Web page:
An hour later I messaged him to tell him I’d fallen and was in hospital.
He messaged me back to tell me I’d fallen off my bike! He also filled me in that he was my husband – he had no idea how bad things were, or weren’t.
Then I panicked about the children and messaged again.
He reassured me all was sorted and they were ok. And friends were coming to visit me. With clothes and things I needed.
I suppose I knew I’d somehow crashed my mountain bike. At some point someone explained it to me, and where I was – then the doctors and nurses would test me every time they came into my room to see if I could remember.
I was on drips, in a neck brace, thought I had facial stitches (it was cuts on my face scabbing over, no stitches) and looked a bit puffy – nice fat lips and a swollen face.
They kept me in overnight then a friend came for me and took me their flat, where another friend who’d had one daughter for the night swung by and picked me up.
So many kind people.
In the hospital I realised that my side was hurting. There was a gouge out of it!
Then a few days later I realised my sternum was really painful. A bit of googling and it was clear I’d cracked a rib – something that apparently often doesn’t show up on x-rays. Every morning for the first fortnight I’d wake early, groan my way into a ‘more comfortable’ position, and after the third or fourth time of doing so, get up.
Here's where I decided not to post a photo montage of my various cuts and bruises - just no need!
The scabs healed fast and brilliantly. I picked the bits of black grit out of my chin as they were uncovered.
The weirdest thing has been my head. Apparently when whoever found me found me, I was blue in the lips, gurgling and not really breathing, with a huge bump on my head. But in the hospital there was nothing. No bump, no graze, no bruise, no external tenderness. The husb has been reminding me that the brain has no sensory nerves – you just have to know it’s hurt, and be nice to it. I’m trying to remember that if my rib still hurts, my brain, which undoubtedly took the brunt of my tumble, is also still very much mending. I’m fortunate it was my first concussion, though apparently quite a bad one at grade 3.
The Hamster House test
A couple of days after the crash we needed to clean out the hamster. I always make him a new house from a box I’ve set aside from the recycling. Sometimes it’s not quite the right shape but it only takes a few minutes and a bit of glue to modify it into a nice cosy hamster house.
Not this time. It was SO weird. I stared at this cereal box and simply could not figure out where I needed to cut and fold and stick it. How could this be so confusing?
In the end I managed to cobble something rather lop-sided together for the mercifully unfussy hamster, but really!? It was the first really tangible thing that showed me things inside my head were not as they should be – and it was good. It made me see that I needed to rest and be kind to myself. And I have been.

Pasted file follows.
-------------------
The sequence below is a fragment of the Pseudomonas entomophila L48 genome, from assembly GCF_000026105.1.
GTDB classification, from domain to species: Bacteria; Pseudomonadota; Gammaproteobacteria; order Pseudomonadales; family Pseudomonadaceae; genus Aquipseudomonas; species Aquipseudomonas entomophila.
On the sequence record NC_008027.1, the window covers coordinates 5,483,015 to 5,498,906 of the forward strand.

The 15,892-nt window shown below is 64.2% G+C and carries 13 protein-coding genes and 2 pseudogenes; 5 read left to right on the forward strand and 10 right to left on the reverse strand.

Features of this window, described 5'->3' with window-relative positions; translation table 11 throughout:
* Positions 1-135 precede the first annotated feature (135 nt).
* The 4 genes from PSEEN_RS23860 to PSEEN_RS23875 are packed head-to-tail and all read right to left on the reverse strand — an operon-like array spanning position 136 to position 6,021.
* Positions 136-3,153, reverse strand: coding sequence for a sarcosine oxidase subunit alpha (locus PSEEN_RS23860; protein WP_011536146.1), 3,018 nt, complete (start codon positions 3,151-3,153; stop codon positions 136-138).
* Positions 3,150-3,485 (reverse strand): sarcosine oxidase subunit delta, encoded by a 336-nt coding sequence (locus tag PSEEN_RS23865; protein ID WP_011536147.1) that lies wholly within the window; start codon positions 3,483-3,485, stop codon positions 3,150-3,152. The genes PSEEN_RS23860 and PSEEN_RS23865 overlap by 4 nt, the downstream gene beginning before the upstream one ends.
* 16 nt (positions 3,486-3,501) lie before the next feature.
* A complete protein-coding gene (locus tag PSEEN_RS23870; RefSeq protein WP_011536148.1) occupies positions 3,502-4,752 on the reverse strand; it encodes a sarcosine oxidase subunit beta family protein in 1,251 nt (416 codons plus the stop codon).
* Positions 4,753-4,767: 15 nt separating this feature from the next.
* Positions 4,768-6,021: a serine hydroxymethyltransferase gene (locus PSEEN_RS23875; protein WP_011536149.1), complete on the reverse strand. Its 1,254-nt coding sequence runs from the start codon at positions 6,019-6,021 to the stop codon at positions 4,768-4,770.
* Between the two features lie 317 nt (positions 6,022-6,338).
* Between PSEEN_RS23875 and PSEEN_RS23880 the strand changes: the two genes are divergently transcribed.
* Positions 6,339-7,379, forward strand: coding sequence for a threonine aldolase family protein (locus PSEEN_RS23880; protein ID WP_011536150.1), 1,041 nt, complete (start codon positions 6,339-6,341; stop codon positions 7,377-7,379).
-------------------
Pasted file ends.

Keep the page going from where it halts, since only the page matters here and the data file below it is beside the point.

One month on
Everything’s a lot better. I still wake a bit stiff, but nothing like before. My rib is a little more sore after a busy day, but it’s getting there. My back can be the worst in the morning – I had a nasty fall down some stairs back in January so no doubt this crash made that injury flare up a bit…
I’ve ridden my bike round the lake on the flat. It’s so tempting to just do one run down the mountain. Oh, so tempting. My head’s in gear enough, but I know a small tumble would really hurt those ribs, so I’m being super sensible. So far….
I didn’t drive for ages but have now driven a bit on the motorway, but haven’t tackled a city. The other day I drove to a nearby small town I don’t know – major confusion. I mean, I would have been a bit muddled on a normal day, but it was like I was in a maze where someone had put up every sign under the sun so I could never find my way out again. Awful. Exhausting.
I’ve run about 1.6km in one go. 1.6km! Pathetic! And my pace was shocking (I Strava’d it, of course). Next day my calves hurt and my rib was a teensy bit sore. Worst – I felt shattered. I pulled out of the 12km mountain run I signed up for that’s this coming weekend – aside from anything else I’m not fit enough after a month off running. Plus three weeks have been spent at sea level (a whole nother story) which hasn’t helped much either.
Ho hum. I’m here. I’m thankful that my good health and fitness has meant I’ve had such a good recovery. I’ll keep running and slowly up the distance. I probably won’t get another downhill ride in before the lifts close for the season – so I’ll just have to get into some enduro riding up and down when I’m all better, won’t I!